Welcome to the Lost Years, and a journey with Admiral James Kirk (acting more like Commander James Bond) and retired Starfleet surgeon Leonard McCoy. After being rudely accosted in a Kentucky eatery (not KFC!), McCoy agrees to join Kirk (or should I say Mr. Temple) on an undercover journey back to Mestiko in an effort to figure out just what is going on on the planet. Kirk is playing a hunch, to be sure, but he and McCoy soon learn just how much of a pain following a hunch can be. While Kirk suspects the Klingons, what the pair will discover will draw them into a time on the run, and a confrontation with the planetary leader, Raya elMora. On reading “Shadows of the Indignant”, the presence of McCoy initially felt out of place, given the setting between the Original Series and The Motion Picture. However it becomes quickly apparent that only McCoy could have fulfilled the role that Kirk needed in this story, and his ‘old country doctor’ approach to things serves to compliment well the brashness of Kirk as they together aim to continue doing their part to put to rights the situation of the Payav.
The Darkness Drops Again
by Christopher L. Bennett
(Set over a period from 2274 to 2283)
Political upheaval is a part of any society, and in the wake of The Pulse disaster, the planet Mestiko becomes wrapped up in the ongoing debate between scientific advance and ritual purity. Several political and religious entities on the planet have taken to blaming, quite vocally, the Federation for the disaster that has befallen their world, and it is their express intent to ensure that it is well known how they feel. Public dissatisfaction with the recovery of the planetary ecosystem leads to a widespread revolt as the planet’s political body, the Zamestaad, is exiled to a barren dump of a backwater that they will need to plow and work into submission. In the wake of the revolt, Kirk returns to the Admiralty and, after a few years, returns to the planet in an effort to retrieve Dr. Lon to assist another world. Lon, however, is a prideful and stubborn man, has found his pet project, and he has no intention of leaving without a fight. In a jam-packed part three, Kirk has retired, Spock commands the Enterprise, and, among others, Captain Terrell and Commander Chekov of the starship Reliant come to Mestiko to observe the planetary elections. Eventually, we meet-up with a retired Kirk who is enjoying retirement in the Sierra Nevada Mountains in California, when an unexpected guest arrives and plants in him the seed that will lead him to leave his cabin, Antonia, and the quite of everyday life to return to Starfleet – and place him on a collision course with Khan. “The Darkness Drops Again” is an extremely packed story, but it was so well paced that it never became boring or formulaic. Bennett kept a strong balance of action and reflection in the tale which made it quite an interesting and welcome approach to a long period in the planet’s history – and in the lives of the crew of the Enterprise.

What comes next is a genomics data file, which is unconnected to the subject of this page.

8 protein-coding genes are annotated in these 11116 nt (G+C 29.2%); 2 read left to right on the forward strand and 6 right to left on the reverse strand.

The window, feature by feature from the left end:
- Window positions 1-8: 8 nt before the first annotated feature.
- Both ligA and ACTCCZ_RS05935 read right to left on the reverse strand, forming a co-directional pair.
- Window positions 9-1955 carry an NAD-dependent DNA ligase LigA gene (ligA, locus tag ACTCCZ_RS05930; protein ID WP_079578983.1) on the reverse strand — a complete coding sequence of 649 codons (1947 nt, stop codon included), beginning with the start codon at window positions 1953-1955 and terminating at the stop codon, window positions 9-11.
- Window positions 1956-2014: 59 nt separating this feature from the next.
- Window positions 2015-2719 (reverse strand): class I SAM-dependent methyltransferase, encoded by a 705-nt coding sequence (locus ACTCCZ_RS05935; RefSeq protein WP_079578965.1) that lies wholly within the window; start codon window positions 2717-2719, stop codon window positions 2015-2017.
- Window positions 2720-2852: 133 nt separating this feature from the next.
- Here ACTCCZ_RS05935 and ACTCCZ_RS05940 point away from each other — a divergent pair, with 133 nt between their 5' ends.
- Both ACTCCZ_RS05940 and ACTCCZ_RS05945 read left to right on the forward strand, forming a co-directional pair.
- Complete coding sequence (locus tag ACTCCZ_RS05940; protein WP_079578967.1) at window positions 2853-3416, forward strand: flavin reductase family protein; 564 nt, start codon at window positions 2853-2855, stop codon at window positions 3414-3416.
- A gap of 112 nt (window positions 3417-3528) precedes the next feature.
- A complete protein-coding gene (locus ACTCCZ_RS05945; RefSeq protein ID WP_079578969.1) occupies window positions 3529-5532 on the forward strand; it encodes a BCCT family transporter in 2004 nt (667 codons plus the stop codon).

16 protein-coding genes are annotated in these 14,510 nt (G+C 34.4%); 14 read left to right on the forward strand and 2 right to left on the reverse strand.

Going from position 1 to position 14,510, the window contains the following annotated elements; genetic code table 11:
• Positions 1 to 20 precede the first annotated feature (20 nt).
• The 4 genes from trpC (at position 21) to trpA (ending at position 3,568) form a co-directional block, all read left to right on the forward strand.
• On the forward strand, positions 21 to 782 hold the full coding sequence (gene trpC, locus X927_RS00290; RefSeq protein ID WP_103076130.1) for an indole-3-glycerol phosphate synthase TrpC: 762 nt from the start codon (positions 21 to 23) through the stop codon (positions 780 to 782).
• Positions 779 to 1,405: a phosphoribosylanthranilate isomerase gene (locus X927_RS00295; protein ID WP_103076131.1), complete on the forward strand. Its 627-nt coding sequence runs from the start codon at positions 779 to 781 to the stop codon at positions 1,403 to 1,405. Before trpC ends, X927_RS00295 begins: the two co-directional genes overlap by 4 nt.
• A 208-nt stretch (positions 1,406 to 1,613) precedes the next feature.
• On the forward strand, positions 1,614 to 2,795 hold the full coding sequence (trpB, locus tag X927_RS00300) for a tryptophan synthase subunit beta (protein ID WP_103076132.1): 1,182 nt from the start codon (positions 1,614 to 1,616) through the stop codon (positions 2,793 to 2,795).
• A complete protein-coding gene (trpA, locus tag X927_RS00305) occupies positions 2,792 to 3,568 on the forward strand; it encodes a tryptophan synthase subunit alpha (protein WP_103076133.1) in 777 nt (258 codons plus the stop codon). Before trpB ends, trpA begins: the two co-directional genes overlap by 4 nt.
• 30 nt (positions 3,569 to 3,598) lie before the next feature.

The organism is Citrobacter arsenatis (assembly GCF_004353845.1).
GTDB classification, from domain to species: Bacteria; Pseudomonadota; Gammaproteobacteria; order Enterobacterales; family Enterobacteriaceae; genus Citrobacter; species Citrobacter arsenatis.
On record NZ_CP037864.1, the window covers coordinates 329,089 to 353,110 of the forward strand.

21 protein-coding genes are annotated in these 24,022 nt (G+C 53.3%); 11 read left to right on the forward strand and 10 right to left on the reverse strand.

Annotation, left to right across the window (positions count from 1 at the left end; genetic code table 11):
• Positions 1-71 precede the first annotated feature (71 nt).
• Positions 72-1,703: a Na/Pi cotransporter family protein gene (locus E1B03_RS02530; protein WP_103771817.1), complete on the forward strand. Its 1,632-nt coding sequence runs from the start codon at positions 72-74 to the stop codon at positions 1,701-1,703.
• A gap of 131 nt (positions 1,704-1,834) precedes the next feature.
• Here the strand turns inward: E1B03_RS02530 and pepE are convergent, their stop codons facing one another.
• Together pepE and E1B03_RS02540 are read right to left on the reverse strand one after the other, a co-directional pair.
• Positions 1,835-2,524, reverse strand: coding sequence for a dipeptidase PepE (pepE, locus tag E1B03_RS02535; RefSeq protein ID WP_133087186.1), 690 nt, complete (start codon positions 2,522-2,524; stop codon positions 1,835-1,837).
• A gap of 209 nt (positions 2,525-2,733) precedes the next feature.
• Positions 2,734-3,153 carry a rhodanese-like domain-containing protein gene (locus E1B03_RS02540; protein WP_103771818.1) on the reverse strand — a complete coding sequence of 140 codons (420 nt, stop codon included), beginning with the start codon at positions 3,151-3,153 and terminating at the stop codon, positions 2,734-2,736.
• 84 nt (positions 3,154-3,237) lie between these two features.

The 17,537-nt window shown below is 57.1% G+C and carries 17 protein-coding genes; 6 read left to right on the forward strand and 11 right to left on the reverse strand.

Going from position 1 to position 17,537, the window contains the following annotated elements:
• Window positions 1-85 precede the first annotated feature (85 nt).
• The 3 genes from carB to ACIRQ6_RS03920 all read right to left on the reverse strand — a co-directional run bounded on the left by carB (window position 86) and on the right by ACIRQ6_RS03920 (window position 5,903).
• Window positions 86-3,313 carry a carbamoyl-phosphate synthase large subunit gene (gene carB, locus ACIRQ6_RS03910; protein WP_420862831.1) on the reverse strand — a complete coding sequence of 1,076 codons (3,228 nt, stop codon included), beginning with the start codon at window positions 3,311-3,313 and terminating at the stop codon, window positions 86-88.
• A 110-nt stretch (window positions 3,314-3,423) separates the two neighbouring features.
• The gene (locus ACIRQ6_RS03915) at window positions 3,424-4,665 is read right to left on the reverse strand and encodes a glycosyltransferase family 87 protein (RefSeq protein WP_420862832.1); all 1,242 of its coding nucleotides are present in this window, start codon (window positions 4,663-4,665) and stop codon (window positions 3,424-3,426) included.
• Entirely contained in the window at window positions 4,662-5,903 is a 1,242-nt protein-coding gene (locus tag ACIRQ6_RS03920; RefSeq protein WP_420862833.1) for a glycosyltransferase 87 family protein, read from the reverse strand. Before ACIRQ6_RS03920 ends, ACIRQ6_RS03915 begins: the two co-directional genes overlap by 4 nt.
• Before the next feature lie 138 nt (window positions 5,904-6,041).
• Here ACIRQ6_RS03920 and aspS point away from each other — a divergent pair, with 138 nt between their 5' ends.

The Blood Rimmed Tide
by Howard Weinstein
(Set in 2291)
With the Zamestaad restored and things moving forward on Mestiko, the planetary government establishes a ‘Discovery Center’ on one of the planet’s moons. Imagine the shock of those who funded the work when an attack sees the death of several scientists and the theft of a new subspace weapon, one that can rip the fabric of subspace itself. Kirk, Chekov, Saavik, and the Enterprise crew must chase down this stolen weapon to keep it out of the hands of the Klingons. Along the way they meet up with Admiral Morrow (ST:III) and Captain Spock, behind Klingon lines. “The Blood Dimmed Tide” serves as an interesting bridge between the fifth and sixth feature films, but the storyline of a galactic super-weapon being stolen lacks a certain feeling and seems almost out of keeping with the rest of the stories in this collection. Though it is well written, Weinstein’s contribution to the series is easily the weakest of the bunch, and it comes the closest to losing one’s interest of any of the stories in the book.